Six Baltimore City community associations filed a lawsuit in the Circuit Court for Baltimore City against the out-of-state owner of long-vacant, uninhabitable, and nuisance properties.
Community Law Center, Inc. is lead counsel for the Plaintiff community associations. “The lawsuit challenges the practice of purchasing vacant properties at tax sale and leaving them for dead with unaddressed City code violations,” explained Kristine Dunkerton, Executive Director of Community Law Center. “If you own a property, you cannot allow your property to be a nuisance to the neighborhood, much less dozens and dozens of properties across multiple neighborhoods.”
This lawsuit, “utilizes the Community Bill of Rights (Real Property 14-123),” which was amended by the Maryland General Assembly last year, according to Robin Jacobs, a Community Law Center lawyer in the case.
Venable, LLP serves as pro bono co-counsel, along with University of Maryland Francis King Carey’s School of Law’s Community Justice Clinic. “We are proud to work with the Community Law Center and the community associations in this case to address some of the vacant property problems that exist in their neighborhoods,” explained Jason Rose, a partner at Venable.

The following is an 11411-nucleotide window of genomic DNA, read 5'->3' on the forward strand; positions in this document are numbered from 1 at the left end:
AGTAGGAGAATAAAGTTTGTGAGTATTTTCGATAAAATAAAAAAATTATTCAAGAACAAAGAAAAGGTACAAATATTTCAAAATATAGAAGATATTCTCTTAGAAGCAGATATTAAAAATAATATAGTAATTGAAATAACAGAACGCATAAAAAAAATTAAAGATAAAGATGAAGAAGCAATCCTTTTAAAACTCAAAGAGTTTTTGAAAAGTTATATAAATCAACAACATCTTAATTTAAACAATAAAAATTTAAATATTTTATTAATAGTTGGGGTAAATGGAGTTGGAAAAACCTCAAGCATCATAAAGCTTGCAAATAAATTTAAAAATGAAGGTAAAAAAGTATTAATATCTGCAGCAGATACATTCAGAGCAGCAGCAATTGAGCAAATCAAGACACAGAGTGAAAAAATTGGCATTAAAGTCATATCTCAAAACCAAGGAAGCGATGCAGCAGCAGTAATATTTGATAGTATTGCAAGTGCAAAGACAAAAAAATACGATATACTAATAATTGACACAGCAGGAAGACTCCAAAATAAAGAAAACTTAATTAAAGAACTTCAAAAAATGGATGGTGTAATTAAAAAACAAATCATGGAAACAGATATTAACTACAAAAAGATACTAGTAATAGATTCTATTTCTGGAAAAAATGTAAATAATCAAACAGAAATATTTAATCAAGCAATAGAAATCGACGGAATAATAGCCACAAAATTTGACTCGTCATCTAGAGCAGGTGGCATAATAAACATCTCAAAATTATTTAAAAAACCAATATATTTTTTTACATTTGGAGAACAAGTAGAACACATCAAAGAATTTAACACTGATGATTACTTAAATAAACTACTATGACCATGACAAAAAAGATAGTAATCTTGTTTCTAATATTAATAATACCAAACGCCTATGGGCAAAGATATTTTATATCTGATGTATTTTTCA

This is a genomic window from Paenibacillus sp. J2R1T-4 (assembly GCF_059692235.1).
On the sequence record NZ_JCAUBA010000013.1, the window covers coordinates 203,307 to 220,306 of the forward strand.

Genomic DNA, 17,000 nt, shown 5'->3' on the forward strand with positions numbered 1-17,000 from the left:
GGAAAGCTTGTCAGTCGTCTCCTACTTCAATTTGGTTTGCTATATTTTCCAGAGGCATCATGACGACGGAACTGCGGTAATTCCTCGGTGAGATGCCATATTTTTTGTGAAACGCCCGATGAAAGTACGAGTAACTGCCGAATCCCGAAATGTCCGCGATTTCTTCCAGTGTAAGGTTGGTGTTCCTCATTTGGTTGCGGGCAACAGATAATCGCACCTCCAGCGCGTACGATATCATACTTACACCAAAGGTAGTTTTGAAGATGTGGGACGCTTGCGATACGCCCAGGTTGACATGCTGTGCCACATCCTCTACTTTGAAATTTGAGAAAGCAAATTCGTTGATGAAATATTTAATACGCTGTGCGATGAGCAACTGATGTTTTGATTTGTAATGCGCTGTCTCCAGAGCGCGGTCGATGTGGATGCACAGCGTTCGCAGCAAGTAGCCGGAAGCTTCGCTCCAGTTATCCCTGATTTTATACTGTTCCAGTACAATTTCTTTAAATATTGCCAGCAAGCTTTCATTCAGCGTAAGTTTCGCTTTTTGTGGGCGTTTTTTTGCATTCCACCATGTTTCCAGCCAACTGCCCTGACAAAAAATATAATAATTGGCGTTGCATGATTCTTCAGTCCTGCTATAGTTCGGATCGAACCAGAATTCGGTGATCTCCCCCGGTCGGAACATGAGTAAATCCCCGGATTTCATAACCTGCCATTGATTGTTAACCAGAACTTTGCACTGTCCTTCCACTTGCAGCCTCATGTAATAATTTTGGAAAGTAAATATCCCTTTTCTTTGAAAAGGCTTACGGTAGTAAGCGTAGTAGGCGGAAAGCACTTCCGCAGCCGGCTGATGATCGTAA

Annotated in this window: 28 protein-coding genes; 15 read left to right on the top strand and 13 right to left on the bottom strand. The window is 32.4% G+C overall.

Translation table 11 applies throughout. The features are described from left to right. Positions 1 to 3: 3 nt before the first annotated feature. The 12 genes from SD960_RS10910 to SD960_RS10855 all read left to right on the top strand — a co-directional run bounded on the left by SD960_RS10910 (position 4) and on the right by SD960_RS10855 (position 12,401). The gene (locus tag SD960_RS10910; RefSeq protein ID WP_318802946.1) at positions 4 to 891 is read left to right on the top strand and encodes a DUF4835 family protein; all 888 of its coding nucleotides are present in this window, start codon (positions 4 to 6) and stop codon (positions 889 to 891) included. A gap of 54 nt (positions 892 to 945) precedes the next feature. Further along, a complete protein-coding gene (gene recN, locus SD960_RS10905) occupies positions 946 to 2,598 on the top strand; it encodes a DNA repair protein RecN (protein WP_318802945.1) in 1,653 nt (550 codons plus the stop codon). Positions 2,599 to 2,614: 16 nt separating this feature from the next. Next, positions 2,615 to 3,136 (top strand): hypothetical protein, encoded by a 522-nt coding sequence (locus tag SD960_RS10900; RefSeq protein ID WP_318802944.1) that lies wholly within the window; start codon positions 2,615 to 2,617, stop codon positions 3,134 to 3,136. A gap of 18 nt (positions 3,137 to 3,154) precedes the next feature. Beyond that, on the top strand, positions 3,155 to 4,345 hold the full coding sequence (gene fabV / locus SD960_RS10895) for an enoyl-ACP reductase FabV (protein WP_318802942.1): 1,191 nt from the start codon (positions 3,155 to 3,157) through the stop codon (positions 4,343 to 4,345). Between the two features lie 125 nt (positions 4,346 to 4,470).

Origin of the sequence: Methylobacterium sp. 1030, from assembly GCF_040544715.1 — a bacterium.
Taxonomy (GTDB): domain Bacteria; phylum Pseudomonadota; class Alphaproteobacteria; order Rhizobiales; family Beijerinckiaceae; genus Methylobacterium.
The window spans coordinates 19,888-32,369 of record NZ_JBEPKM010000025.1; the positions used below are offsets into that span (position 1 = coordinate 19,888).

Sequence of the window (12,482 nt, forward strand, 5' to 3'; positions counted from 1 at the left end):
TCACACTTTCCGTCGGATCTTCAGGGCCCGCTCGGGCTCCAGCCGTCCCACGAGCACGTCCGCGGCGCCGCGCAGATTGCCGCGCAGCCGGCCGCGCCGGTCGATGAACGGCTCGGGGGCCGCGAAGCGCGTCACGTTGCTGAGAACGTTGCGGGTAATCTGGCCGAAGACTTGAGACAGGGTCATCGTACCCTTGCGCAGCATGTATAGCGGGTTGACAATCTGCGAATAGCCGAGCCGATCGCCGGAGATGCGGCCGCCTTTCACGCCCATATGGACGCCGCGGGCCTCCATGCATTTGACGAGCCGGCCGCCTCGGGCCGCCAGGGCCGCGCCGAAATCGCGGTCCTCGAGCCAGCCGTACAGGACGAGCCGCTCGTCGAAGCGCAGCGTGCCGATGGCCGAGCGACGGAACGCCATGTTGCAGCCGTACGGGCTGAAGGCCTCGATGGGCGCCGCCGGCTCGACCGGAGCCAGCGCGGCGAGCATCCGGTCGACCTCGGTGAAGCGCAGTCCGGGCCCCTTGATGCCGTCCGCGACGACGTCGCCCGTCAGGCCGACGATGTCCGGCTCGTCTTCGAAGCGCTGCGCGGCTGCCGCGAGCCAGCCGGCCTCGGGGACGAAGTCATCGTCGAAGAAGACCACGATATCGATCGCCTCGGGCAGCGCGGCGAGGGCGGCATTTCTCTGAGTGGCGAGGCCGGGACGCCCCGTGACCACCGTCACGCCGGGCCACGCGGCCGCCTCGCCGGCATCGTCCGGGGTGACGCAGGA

The six community associations who brought the lawsuit are: Coldstream-Homestead-Montebello Community Corporation, Alliance of Rosemont Community Organizations, Inc., Mount Clare Community Council, Inc., Carrollton Ridge Community Association, Inc., Operation ReachOut SouthWest, Inc., and Greater Greenmount Community Association, Inc. Constance Fowler, the President of Carrollton Ridge Community Association, Inc., said “Our communities are plagued by the drug use, trash, rats, and other daily dangers that vacant properties present.”
The complaint argues that 57 vacant properties, all owned by Texas-based Scott Wizig under the auspices of several LLCs, are all in states of disrepair that violate applicable law. The lawsuit alleges that the properties have deteriorating and unsafe structures, including missing roofs, crumbling walls, collapsing porches, and broken windows, that they are infested with rodents and insects, and that they are surrounded by debris, garbage, graffiti, and overgrown vegetation. The Defendants, who have received numerous violation notices from the Baltimore City Department of Housing and Community Development, have failed to abate those violation notices, according to Plaintiffs.
The Plaintiffs are demanding monetary damages in the amount of $8 million, along with an order providing relief from the nuisance conditions of the properties.
Contact Kristine Dunkerton, Executive Director or Robin Jacobs, Staff Attorney, for more information at 410-366-0922.
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Community Law Center, a nonprofit law firm, provides legal services to community and nonprofit organizations throughout Maryland to promote stronger nonprofits and more vibrant neighborhoods.